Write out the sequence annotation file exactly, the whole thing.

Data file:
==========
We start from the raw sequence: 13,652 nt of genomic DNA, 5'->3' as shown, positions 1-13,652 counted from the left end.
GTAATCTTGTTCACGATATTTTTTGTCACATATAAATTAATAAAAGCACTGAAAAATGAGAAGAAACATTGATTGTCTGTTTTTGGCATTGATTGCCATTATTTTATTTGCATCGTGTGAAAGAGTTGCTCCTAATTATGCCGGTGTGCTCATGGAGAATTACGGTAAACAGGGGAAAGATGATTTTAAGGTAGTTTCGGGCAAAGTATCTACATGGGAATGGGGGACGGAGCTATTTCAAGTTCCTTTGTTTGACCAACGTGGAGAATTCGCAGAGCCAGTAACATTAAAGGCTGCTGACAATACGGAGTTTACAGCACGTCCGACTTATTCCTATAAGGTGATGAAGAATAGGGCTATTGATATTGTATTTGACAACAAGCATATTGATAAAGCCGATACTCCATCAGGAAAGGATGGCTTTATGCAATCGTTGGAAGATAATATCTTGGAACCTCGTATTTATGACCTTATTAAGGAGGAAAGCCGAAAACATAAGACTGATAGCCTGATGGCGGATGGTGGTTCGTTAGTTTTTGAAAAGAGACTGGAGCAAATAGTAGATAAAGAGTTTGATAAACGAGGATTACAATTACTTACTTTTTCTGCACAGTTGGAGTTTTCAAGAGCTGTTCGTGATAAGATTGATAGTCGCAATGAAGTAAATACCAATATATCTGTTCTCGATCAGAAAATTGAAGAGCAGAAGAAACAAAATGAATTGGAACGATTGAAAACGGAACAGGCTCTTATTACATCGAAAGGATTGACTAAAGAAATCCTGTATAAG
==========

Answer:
We start from the raw sequence: 13,652 nt of genomic DNA, 5'->3' as shown, positions 1-13,652 counted from the left end.
GTAATCTTGTTCACGATATTTTTTGTCACATATAAATTAATAAAAGCACTGAAAAATGAGAAGAAACATTGATTGTCTGTTTTTGGCATTGATTGCCATTATTTTATTTGCATCGTGTGAAAGAGTTGCTCCTAATTATGCCGGTGTGCTCATGGAGAATTACGGTAAACAGGGGAAAGATGATTTTAAGGTAGTTTCGGGCAAAGTATCTACATGGGAATGGGGGACGGAGCTATTTCAAGTTCCTTTGTTTGACCAACGTGGAGAATTCGCAGAGCCAGTAACATTAAAGGCTGCTGACAATACGGAGTTTACAGCACGTCCGACTTATTCCTATAAGGTGATGAAGAATAGGGCTATTGATATTGTATTTGACAACAAGCATATTGATAAAGCCGATACTCCATCAGGAAAGGATGGCTTTATGCAATCGTTGGAAGATAATATCTTGGAACCTCGTATTTATGACCTTATTAAGGAGGAAAGCCGAAAACATAAGACTGATAGCCTGATGGCGGATGGTGGTTCGTTAGTTTTTGAAAAGAGACTGGAGCAAATAGTAGATAAAGAGTTTGATAAACGAGGATTACAATTACTTACTTTTTCTGCACAGTTGGAGTTTTCAAGAGCTGTTCGTGATAAGATTGATAGTCGCAATGAAGTAAATACCAATATATCTGTTCTCGATCAGAAAATTGAAGAGCAGAAGAAACAAAATGAATTGGAACGATTGAAAACGGAACAGGCTCTTATTACATCGAAAGGATTGACTAAAGAAATCCTGTATAAG